Do the Right Thing

This morning the WSJ reported that Gadhafi’s forces took the town Ajdabiya which is about an hour’s drive south of Benghazi, the rebels’ capital. His fighter jets bombed the center of Ajdabiya to ruins. Civilians are fleeing the city heading north towards Benghazi. The rebels retreated to the outskirts of Ajdabiya trying to regroup near the highway leading north.

Benghazi will be next. It is reported that the streets in Benghazi are empty after many residents have left the city with the intention of fleeing to Egypt on a desert highway.

The rebels have no chance against Gadhafi’s airstrikes, rocket launchers and artillery. It is only a matter of time until Benghazi will be conquered and that will spell the end of the rebels in Libya.

Is this tragic outcome really unavoidable? It seems so. Why? Haven’t France and the Arab League called for a no-fly zone? Hasn’t President Obama said: “Colonel Gadhafi needs to step down from power and leave. That is good for his country. It is good for his people. It is the right thing to do.”

But these are just words.  There will be more words today when the United Nations Security Council discusses the draft of a no-fly zone paragraph by paragraph – as if they had all the time in the world to decide. From the White House we hear that the President hasn’t made up his mind yet if military action should be supported or not. In all likelihood he will come to the conclusion to support military action once it is safe to decide. And it is safe to decide after the rebels will have been crushed.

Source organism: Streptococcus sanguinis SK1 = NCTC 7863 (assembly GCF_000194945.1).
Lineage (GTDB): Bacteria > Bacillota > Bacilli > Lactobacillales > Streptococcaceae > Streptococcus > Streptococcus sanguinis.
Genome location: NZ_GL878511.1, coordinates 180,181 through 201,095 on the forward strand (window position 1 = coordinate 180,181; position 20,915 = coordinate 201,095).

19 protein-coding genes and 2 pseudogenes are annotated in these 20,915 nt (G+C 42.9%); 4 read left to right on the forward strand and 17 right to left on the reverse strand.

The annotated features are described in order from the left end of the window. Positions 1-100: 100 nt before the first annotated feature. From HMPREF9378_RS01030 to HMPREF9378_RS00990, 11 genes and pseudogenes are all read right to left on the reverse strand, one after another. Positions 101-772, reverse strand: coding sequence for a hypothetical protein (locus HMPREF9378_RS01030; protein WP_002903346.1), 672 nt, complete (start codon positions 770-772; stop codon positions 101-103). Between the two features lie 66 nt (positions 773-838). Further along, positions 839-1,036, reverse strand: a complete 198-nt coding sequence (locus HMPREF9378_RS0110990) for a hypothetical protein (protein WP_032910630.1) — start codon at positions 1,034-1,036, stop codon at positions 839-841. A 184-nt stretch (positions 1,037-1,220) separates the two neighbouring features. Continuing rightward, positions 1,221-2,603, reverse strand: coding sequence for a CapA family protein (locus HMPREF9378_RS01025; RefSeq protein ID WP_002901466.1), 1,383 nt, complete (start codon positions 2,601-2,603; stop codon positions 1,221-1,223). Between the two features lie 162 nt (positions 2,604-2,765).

Clearly and tragically, the President of the United States lacks the will to assist the rebels in their attempt to defeat Gadhafi. Not long ago it seemed that Gadhafi was finished – and he would have been if at that time the US would have led the way by providing military and humanitarian assistance and by imposing a no-fly zone.

But he didn’t lead the way. Who knows why – and at this point who even cares why. Lack of courage?  Or caught in the narrow-mindedness of his ideological belief that the United States should not be anything special or in any way stand out?

If he wanted to he could still lead the way. Max Boot writes in the WSJ today: “The job could probably be performed with just one American ship – the aircraft carrier USS Enterprise, now in the Red Sea, which has 34 F/A-18F Super Hornets and 10 F/A-18C Hornets along with a full complement of electronic warfare aircraft. The Enterprise strike group could also unleash a devastating array of Tomahawk cruise missiles.”

But he won’t. We all know it – unless we believe in miracles and overnight personality transformations. The rebels by now must know it too. During their last days before being slaughtered they will ask themselves whom they despise more:  Gadhafi and his minions – or the West, not led by the US and not coming to their help.

Mohammed Abdallah, a rebel commander near Ajdabiya, said: “The hands of the international community are covered in blood… Gadhafi will keep on bombing and killing us without fear of anyone stopping him.”

The President of the United States heralded hope and change. Plenty of change he brought – change that wreaks havoc and spreads fear around the globe.